The Dolls House

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In the 1960s or thereabouts, my Grandad (being an excellent carpenter, and having four daughters) made a dolls house.

It was made of solid wood (although I couldn’t tell you what type) and it was perfect. 

The front of the house opened out on hinges, it had an upstairs and a downstairs, and a set of real stairs that connected them. 

The outside walls were papered to look like red brickwork.  The roof papered to look like green slats.  And inside, each room was decorated in the taste of the day – which was garish 60s patterned wallpaper mainly.

Every room had a little door on that opened and closed and fit into its frame perfectly.   The windows opened and closed too, and the house even had a back door that led out onto an imaginary garden. 

I think I mentioned that my Grandfather was an excellent carpenter, but he also knew a thing or two about electricity as well.  Each room had working lights and there were even plug sockets for a little lamp in the bedroom and a little pretend fireplace in the living room.   I thought this was magic as a child.

There were no battery packs in ‘those days’ – the electrical system plugged directly into the mains (possibly contravening every modern day health and safety law!) 

My grandmother made tiny net curtains for the perspex windows, and furnished the house with tiny tables and chairs, little beds, wardrobes and dressers, a miniature oven and kitchen sink, and a small bathroom suite. 

The kitchen cupboards were stocked with tiny plates with plastic food in bright colours – sausage and eggs, fish and chips, cakes and jellys.  The kitchen even had tiny knives, forks and spoons so that the dolls could eat their synthetic food. 

The two dolls that lived in this house where a mother and daughter I think.  They had plastic hair and material clothes.  Their skeletons were made of wire, and they had plastic/rubber skin. 

The dolls house itself was appreciated by many of my relations. 

Three of my Aunts – now in their 50’s – played with the dolls house as children.  My mother, being the youngest probably got the most amount of mileage out of it.  My older cousins also used to have fun with the dolls house when visiting my grandparents. 

When I was a small child I also used to play with the dolls house whenever I went to visit or stay with my grandparents.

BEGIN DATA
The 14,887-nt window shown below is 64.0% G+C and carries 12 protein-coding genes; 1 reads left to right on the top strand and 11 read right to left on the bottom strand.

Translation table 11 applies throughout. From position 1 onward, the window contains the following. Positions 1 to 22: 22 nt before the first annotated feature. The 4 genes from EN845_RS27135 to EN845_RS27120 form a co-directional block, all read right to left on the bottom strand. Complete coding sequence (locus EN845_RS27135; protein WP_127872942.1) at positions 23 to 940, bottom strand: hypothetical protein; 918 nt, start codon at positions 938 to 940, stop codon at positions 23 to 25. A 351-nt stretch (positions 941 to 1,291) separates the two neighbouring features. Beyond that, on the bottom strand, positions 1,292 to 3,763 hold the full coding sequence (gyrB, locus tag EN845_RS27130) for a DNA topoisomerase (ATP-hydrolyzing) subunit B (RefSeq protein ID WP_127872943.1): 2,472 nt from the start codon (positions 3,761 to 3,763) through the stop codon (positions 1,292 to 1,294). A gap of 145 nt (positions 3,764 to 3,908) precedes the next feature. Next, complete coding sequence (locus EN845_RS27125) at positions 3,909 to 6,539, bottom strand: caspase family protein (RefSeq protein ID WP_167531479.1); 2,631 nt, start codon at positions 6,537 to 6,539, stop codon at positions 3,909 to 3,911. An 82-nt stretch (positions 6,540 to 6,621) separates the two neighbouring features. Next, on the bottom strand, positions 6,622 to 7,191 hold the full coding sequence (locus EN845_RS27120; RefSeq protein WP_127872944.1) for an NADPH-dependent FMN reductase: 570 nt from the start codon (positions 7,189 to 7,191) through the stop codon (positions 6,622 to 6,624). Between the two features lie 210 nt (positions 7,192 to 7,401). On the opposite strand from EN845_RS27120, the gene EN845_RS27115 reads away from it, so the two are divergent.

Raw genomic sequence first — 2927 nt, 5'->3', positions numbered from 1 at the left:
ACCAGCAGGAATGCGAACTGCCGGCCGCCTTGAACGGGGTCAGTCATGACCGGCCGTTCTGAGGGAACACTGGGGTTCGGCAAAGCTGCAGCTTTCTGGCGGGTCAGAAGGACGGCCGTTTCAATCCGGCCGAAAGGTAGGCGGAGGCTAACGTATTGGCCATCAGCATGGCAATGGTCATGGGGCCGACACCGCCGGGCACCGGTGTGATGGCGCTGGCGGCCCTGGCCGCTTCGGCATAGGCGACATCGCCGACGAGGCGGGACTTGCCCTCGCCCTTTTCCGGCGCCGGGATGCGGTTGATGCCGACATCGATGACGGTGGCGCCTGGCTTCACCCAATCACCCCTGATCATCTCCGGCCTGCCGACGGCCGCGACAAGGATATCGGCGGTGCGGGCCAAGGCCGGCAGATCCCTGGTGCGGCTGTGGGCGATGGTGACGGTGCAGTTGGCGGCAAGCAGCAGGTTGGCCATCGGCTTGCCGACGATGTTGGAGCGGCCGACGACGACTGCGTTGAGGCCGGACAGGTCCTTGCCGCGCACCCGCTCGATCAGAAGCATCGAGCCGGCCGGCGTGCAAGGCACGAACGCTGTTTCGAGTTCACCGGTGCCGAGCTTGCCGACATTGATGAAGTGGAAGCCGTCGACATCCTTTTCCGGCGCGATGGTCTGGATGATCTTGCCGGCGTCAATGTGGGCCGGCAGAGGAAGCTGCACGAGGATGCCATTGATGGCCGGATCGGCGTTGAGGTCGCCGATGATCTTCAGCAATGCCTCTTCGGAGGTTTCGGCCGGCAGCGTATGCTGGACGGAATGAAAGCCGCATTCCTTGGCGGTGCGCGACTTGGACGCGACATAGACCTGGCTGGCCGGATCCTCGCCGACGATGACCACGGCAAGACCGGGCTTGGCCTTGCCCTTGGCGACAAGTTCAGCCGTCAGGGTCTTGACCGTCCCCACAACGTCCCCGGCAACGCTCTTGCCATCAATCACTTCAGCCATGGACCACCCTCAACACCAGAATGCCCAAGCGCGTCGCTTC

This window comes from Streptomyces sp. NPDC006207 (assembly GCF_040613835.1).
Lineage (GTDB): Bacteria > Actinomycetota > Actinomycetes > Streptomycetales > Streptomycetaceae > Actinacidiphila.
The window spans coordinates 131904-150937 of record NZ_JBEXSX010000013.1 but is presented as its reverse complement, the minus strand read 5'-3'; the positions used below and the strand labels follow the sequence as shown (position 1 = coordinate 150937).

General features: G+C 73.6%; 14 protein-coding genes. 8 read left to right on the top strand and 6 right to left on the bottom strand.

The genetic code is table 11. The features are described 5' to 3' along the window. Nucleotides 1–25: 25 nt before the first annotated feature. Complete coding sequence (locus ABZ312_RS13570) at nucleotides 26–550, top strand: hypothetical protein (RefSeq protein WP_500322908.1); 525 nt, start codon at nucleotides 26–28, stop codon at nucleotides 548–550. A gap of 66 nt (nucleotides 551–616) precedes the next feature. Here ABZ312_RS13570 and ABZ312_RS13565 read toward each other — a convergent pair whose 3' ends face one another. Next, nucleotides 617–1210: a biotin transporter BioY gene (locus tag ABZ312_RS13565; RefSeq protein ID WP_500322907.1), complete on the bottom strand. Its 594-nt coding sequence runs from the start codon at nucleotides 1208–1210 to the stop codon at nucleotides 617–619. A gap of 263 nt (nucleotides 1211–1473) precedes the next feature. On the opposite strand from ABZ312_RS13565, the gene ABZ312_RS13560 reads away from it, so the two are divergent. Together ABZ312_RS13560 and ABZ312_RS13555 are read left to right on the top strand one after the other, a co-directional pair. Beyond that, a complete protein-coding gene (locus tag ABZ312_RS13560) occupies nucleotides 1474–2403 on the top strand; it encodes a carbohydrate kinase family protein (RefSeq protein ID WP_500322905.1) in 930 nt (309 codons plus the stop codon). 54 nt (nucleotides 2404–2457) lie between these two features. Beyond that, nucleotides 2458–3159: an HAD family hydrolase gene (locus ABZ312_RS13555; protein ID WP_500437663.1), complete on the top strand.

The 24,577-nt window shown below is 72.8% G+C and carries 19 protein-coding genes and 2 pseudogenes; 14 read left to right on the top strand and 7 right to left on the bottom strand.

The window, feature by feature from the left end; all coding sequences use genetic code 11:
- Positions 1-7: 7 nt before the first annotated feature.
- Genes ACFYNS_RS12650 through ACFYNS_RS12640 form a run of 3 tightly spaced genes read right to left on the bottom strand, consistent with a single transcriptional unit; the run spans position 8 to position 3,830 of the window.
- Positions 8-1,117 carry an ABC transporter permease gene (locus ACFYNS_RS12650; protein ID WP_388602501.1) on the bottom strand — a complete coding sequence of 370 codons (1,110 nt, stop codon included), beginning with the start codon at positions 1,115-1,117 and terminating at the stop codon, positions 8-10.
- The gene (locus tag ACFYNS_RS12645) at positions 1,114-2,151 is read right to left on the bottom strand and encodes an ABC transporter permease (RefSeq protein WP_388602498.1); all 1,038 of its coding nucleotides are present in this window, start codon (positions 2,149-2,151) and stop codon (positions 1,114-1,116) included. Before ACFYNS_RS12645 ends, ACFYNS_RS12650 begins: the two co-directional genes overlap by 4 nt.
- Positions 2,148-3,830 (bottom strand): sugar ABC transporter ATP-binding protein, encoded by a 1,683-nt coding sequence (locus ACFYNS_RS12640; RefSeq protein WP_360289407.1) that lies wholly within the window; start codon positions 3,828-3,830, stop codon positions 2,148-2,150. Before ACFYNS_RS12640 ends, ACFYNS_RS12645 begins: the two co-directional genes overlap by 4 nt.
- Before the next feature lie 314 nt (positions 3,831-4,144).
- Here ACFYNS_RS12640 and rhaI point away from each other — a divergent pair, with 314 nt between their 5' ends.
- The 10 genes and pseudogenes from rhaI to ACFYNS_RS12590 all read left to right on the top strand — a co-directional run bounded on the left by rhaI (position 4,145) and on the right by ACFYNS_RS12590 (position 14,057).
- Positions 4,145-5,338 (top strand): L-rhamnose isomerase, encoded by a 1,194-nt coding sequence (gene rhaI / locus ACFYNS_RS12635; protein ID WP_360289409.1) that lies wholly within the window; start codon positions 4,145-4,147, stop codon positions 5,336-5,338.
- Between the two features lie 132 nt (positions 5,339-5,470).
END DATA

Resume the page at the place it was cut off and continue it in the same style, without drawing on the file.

I was fascinated with the miniture yet functional things inside.   My favourite game in the evenings was to put the lights on inside, close the front of the house, and peer in from the outside.  While my parents probably worried that I was displaying an early sign of voyeurism,  I was hoping that the dolls would maybe move about or something.  (In hindsight that is a very scary concept!) 

One day – when I was perhaps 7 or 8 –  my grandparents let me take the dolls house home.  I was pleased as punch.  Why my grandparents decided I should have it and not any of my cousins I will never know – but from then on it took pride of place in my bedroom.   

Over time in my care, the dolls house became home to more modern toys – my plastic dinosaur collection moved in for a while, as did my sylvanian families (remember them?).  The original dolls stayed however, making friends with the trendier toys, although they became increasingly decrepit and bent over time.  

We never replaced the 60’s wall paper or the 70’s furniture – the house remained in a time warp.

When I got too old for the dolls house my sister took over its care and maintenance.  I remember one Christmas she decorated the house with (real size) fairy lights much to the chargin of my mother who worried that the lights would somehow set the house on fire.

A true testiment of craftsmanship, the dolls house lasted nearly five decades and withstood the play of two generations of children.  

It saw the births of me and my siblings, it survived the divorce (and subsequent battle of property) of my parents, and it outlived both of my grandparents who took such care in making it in the first place.   

My dad smashed it to bits and threw it away anyway. 

Was it because he wasn’t very fond of my grandparents (they were my mother’s parents)?  Was it done out of spite in some way?  Or perhaps he just felt that because he had no emotional attachment no-one else did?  I just don’t know. 

All I do know is that he did it without telling anyone, without asking anyone else if they might want it, and that he doesn’t understand why it broke my heart a little when he told me what he’d done.  That by smashing up the dolls house he somehow smashed up a tiny little piece of my childhood and that of my sister, my cousins and others in my family.  And a little memory of my grandparents. 

And it really wasn’t his to smash.


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  1. […] get angry with my dad.  For his alcoholism.  For when he acts unthinkingly.  For when he doesn’t care about his health.  For when he is racist, bigoted and generally […]

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